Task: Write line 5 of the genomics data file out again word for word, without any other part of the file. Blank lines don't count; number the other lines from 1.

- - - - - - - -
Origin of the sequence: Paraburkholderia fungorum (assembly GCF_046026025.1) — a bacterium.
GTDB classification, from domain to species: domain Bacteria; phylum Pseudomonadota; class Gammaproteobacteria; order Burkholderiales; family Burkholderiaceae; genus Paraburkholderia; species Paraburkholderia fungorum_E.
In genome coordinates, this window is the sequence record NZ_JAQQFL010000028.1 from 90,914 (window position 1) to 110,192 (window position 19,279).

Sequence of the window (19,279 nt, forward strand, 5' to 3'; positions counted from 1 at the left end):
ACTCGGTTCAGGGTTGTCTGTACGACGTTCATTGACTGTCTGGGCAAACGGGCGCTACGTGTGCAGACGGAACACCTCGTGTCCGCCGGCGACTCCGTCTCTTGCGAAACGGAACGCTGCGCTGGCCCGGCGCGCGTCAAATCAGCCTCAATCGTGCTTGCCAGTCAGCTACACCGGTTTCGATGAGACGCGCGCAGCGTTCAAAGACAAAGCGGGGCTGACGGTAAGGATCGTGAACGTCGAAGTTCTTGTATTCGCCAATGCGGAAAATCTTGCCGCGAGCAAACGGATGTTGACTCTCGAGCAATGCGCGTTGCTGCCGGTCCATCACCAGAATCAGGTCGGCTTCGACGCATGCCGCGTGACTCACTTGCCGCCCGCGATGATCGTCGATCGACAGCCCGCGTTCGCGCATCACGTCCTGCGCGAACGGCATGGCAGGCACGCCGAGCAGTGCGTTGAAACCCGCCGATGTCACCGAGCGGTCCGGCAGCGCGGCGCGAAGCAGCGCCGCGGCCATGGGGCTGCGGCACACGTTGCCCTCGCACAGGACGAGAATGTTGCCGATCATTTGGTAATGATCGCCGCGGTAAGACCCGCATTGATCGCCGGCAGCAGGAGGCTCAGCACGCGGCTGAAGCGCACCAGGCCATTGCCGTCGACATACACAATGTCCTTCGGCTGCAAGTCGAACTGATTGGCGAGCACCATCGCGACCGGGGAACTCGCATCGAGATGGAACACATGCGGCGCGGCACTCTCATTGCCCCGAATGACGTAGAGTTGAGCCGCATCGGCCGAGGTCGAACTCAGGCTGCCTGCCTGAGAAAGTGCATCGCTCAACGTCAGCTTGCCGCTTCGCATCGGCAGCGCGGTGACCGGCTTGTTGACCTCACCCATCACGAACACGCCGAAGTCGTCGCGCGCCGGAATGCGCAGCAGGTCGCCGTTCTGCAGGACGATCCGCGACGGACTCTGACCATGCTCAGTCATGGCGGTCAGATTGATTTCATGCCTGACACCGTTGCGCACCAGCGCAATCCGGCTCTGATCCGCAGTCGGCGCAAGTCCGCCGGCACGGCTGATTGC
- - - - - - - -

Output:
ACTCGGTTCAGGGTTGTCTGTACGACGTTCATTGACTGTCTGGGCAAACGGGCGCTACGTGTGCAGACGGAACACCTCGTGTCCGCCGGCGACTCCGTCTCTTGCGAAACGGAACGCTGCGCTGGCCCGGCGCGCGTCAAATCAGCCTCAATCGTGCTTGCCAGTCAGCTACACCGGTTTCGATGAGACGCGCGCAGCGTTCAAAGACAAAGCGGGGCTGACGGTAAGGATCGTGAACGTCGAAGTTCTTGTATTCGCCAATGCGGAAAATCTTGCCGCGAGCAAACGGATGTTGACTCTCGAGCAATGCGCGTTGCTGCCGGTCCATCACCAGAATCAGGTCGGCTTCGACGCATGCCGCGTGACTCACTTGCCGCCCGCGATGATCGTCGATCGACAGCCCGCGTTCGCGCATCACGTCCTGCGCGAACGGCATGGCAGGCACGCCGAGCAGTGCGTTGAAACCCGCCGATGTCACCGAGCGGTCCGGCAGCGCGGCGCGAAGCAGCGCCGCGGCCATGGGGCTGCGGCACACGTTGCCCTCGCACAGGACGAGAATGTTGCCGATCATTTGGTAATGATCGCCGCGGTAAGACCCGCATTGATCGCCGGCAGCAGGAGGCTCAGCACGCGGCTGAAGCGCACCAGGCCATTGCCGTCGACATACACAATGTCCTTCGGCTGCAAGTCGAACTGATTGGCGAGCACCATCGCGACCGGGGAACTCGCATCGAGATGGAACACATGCGGCGCGGCACTCTCATTGCCCCGAATGACGTAGAGTTGAGCCGCATCGGCCGAGGTCGAACTCAGGCTGCCTGCCTGAGAAAGTGCATCGCTCAACGTCAGCTTGCCGCTTCGCATCGGCAGCGCGGTGACCGGCTTGTTGACCTCACCCATCACGAACACGCCGAAGTCGTCGCGCGCCGGAATGCGCAGCAGGTCGCCGTTCTGCAGGACGATCCGCGACGGACTCTGACCATGCTCAGTCATGGCGGTCAGATTGATTTCATGCCTGACACCGTTGCGCACCAGCGCAATCCGGCTCTGATCCGCAGTCGGCGCAAGTCCGCCGGCACGGCTGATTGC